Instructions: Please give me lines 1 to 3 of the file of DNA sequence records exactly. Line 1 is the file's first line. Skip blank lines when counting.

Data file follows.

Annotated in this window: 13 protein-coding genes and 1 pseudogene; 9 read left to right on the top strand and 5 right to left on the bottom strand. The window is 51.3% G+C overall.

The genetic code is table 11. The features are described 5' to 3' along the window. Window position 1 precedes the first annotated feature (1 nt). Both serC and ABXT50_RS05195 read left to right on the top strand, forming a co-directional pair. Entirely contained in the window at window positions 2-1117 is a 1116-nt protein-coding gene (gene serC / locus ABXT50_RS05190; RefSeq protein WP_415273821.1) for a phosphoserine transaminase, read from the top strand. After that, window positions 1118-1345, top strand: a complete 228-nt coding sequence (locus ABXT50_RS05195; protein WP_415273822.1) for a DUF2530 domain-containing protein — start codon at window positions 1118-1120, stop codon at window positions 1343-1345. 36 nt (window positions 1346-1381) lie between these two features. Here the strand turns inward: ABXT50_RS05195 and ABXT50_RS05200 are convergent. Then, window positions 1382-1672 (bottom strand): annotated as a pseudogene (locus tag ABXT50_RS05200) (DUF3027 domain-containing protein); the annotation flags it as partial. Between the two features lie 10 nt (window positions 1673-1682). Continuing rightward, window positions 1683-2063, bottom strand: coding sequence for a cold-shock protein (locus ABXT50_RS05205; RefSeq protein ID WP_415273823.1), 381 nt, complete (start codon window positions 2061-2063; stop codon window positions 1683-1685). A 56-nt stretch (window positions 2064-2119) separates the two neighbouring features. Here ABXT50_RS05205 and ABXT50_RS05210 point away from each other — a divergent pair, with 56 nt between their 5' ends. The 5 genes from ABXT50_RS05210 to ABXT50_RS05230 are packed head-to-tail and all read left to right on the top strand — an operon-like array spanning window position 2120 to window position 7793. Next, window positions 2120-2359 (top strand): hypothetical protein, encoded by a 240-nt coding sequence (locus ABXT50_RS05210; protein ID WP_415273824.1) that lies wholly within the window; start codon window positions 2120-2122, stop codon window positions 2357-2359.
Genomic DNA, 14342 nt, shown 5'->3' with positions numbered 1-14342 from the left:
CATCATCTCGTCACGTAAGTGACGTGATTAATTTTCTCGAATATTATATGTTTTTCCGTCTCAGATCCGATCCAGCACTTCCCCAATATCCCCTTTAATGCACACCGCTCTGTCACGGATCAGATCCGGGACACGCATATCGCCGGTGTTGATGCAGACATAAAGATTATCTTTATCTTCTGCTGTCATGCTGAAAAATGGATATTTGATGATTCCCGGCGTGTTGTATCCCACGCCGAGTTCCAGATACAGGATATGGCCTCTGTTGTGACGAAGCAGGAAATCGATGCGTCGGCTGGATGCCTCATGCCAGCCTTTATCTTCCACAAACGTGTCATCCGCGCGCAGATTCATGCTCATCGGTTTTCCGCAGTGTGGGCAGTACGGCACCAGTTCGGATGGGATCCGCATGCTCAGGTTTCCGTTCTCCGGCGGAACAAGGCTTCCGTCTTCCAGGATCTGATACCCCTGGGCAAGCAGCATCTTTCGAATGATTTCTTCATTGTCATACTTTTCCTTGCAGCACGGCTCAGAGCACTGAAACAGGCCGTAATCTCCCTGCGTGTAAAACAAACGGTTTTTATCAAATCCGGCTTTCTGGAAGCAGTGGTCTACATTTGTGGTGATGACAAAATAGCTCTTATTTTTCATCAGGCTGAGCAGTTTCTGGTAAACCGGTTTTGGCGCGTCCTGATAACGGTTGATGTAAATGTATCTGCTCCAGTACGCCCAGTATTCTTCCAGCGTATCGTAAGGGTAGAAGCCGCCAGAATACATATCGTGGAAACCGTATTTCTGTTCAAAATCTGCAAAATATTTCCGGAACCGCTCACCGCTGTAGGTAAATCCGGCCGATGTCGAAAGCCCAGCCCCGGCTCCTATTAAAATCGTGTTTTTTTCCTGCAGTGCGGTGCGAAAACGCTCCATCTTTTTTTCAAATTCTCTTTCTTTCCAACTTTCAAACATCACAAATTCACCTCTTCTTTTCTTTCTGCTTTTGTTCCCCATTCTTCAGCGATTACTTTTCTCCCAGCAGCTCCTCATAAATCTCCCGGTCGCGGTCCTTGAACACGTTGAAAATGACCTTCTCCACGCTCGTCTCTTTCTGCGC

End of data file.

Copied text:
Annotated in this window: 13 protein-coding genes and 1 pseudogene; 9 read left to right on the top strand and 5 right to left on the bottom strand. The window is 51.3% G+C overall.

The genetic code is table 11. The features are described 5' to 3' along the window. Window position 1 precedes the first annotated feature (1 nt). Both serC and ABXT50_RS05195 read left to right on the top strand, forming a co-directional pair. Entirely contained in the window at window positions 2-1117 is a 1116-nt protein-coding gene (gene serC / locus ABXT50_RS05190; RefSeq protein WP_415273821.1) for a phosphoserine transaminase, read from the top strand. After that, window positions 1118-1345, top strand: a complete 228-nt coding sequence (locus ABXT50_RS05195; protein WP_415273822.1) for a DUF2530 domain-containing protein — start codon at window positions 1118-1120, stop codon at window positions 1343-1345. 36 nt (window positions 1346-1381) lie between these two features. Here the strand turns inward: ABXT50_RS05195 and ABXT50_RS05200 are convergent. Then, window positions 1382-1672 (bottom strand): annotated as a pseudogene (locus tag ABXT50_RS05200) (DUF3027 domain-containing protein); the annotation flags it as partial. Between the two features lie 10 nt (window positions 1673-1682). Continuing rightward, window positions 1683-2063, bottom strand: coding sequence for a cold-shock protein (locus ABXT50_RS05205; RefSeq protein ID WP_415273823.1), 381 nt, complete (start codon window positions 2061-2063; stop codon window positions 1683-1685). A 56-nt stretch (window positions 2064-2119) separates the two neighbouring features. Here ABXT50_RS05205 and ABXT50_RS05210 point away from each other — a divergent pair, with 56 nt between their 5' ends. The 5 genes from ABXT50_RS05210 to ABXT50_RS05230 are packed head-to-tail and all read left to right on the top strand — an operon-like array spanning window position 2120 to window position 7793. Next, window positions 2120-2359 (top strand): hypothetical protein, encoded by a 240-nt coding sequence (locus ABXT50_RS05210; protein ID WP_415273824.1) that lies wholly within the window; start codon window positions 2120-2122, stop codon window positions 2357-2359.
Genomic DNA, 14342 nt, shown 5'->3' with positions numbered 1-14342 from the left: